The method is ready for commercialization, Meyyappan said, and should be relatively inexpensive and straightforward to develop. Right now, the researchers are designing the technique to print other kinds of materials such as copper. They can then print materials used for batteries onto thin sheets of metal such as aluminum. The sheet can then be rolled into tiny batteries for cellphones or other devices.
Learn more: Printing nanomaterials with plasma
The Latest on: Printing nanomaterials
via Google News
The Latest on: Printing nanomaterials
- Nanofabrication platform developed for directing components into 3D arrayson January 19, 2020 at 9:13 pm
Though self-assembly (SA) has successfully been used to organize nanomaterials of several kinds ... Potentially, our platform could be an enabling technology ‘beyond 3D printing manufacturing’ to ...
- New wearable gas sensor may soon be available for environmental and health monitoringon January 16, 2020 at 10:04 am
The nanomaterials used in this work are reduced graphene oxide and molybdenum disulfide ... This may involve using machine learning to identify the distinct signals of individual molecules on the ...
- 3D Printing Of Body Parts Is Coming, Regulations Need to Keep Upon January 15, 2020 at 11:50 am
But 3D printing has only just begun to transform ... such as gels and certain nanomaterials. A number of promising animal studies, some involving cardiac tissue, blood vessels and skin ...
- 3D Printed Implants Market 2027: Healthcare Industry Demand, Growth, Analysis & Forecaston January 14, 2020 at 8:56 am
Moreover, due to growing advancements in technologies such as nano-materials, today physicians can recreate exact replicas of individual ... The study published in the Journal of Tissue Engineering ...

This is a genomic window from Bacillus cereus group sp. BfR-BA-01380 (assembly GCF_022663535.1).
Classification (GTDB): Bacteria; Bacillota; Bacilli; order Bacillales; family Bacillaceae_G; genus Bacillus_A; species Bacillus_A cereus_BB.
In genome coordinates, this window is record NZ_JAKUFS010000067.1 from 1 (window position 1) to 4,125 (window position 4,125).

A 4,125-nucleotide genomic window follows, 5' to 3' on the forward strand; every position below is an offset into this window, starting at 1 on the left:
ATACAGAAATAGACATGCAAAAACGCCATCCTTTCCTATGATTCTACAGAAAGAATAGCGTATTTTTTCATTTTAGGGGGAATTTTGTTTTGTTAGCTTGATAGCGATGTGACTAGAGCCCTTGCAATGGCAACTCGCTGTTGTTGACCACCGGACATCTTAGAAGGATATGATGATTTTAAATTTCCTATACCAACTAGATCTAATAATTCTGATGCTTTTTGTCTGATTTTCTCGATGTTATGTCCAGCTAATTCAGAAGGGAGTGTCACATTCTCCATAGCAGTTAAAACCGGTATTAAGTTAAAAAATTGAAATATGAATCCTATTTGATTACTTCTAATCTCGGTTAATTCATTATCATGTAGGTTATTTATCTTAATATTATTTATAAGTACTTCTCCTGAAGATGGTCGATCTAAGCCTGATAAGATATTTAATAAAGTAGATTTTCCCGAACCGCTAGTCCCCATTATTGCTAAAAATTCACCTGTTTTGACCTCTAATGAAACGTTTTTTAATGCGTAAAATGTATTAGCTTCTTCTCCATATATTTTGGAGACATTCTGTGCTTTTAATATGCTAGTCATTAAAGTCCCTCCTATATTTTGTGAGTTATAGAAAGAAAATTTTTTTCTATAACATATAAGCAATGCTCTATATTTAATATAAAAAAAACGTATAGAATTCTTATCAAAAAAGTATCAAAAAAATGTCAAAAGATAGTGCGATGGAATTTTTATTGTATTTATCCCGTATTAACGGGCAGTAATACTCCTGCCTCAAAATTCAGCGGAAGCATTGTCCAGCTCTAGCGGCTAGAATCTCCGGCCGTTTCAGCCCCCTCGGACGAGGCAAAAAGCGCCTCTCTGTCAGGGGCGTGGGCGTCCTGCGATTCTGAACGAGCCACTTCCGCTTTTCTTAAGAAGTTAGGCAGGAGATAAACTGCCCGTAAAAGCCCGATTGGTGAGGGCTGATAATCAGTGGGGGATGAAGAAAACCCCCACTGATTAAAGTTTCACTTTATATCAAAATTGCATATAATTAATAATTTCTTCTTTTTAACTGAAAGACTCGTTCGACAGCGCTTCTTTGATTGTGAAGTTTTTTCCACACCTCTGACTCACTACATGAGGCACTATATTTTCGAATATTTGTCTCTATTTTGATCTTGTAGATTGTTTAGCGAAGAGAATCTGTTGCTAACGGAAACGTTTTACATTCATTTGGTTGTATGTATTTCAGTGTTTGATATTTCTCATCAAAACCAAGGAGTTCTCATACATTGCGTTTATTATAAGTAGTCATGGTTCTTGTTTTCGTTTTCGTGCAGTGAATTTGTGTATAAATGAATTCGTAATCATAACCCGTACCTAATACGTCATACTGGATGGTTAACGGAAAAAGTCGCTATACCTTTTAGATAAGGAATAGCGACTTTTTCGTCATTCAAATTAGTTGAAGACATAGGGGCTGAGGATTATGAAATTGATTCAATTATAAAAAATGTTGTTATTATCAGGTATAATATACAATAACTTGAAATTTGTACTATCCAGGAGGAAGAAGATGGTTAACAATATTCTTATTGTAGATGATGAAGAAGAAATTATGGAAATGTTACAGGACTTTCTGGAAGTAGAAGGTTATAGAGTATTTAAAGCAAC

- 3D printing of body parts is coming fast - but regulations are not readyon January 10, 2020 at 6:19 am
Engineers and medical professionals now routinely 3D print prosthetic hands and surgical tools. But 3D printing has only just begun to transform the field. Today, a quickly emerging set of ...
- Impact of Nanomaterials on the Performance of Medical Implantson January 6, 2020 at 10:13 pm
NEW YORK, Jan. 6, 2020 /PRNewswire/ -- Medical implants are devices implanted inside a human body to restore body function or monitor and treat chronic conditions. Driven by the rapid advances in ...
- 2019 Study: The Impact of Nanomaterials on the Performance of Medical Implantson January 6, 2020 at 5:07 pm
DUBLIN, Jan. 6, 2020 /PRNewswire/ -- The "Impact of Nanomaterials on the Performance of Medical Implants" report has been added to ResearchAndMarkets.com's offering. This research service (RS ...
- Impact of Nanomaterials on the Performance of Medical Implantson January 6, 2020 at 4:32 pm
The success rate of the implants can be improved by exploiting nanomaterials and nanotopography to modify the surface features, which interact with the surrounding tissue.This research service (RS ...
- Top 10 Most Stressed Out U.S. Citieson January 2, 2020 at 8:55 am
Working in cooperation with the Consumer Products Safety Commission (CPSC), EPA is studying possible harmful emissions that are emitted during the 3D printing process. Also conducting research on 3D ...
- Energy storage: The future enabled by nanomaterialson November 21, 2019 at 4:00 pm
Already-developed techniques such as 3D printing, roll-to-roll manufacturing, self-assembly from solutions, atomic layer deposition, and other advanced techniques should be used to manufacture devices ...
via Bing News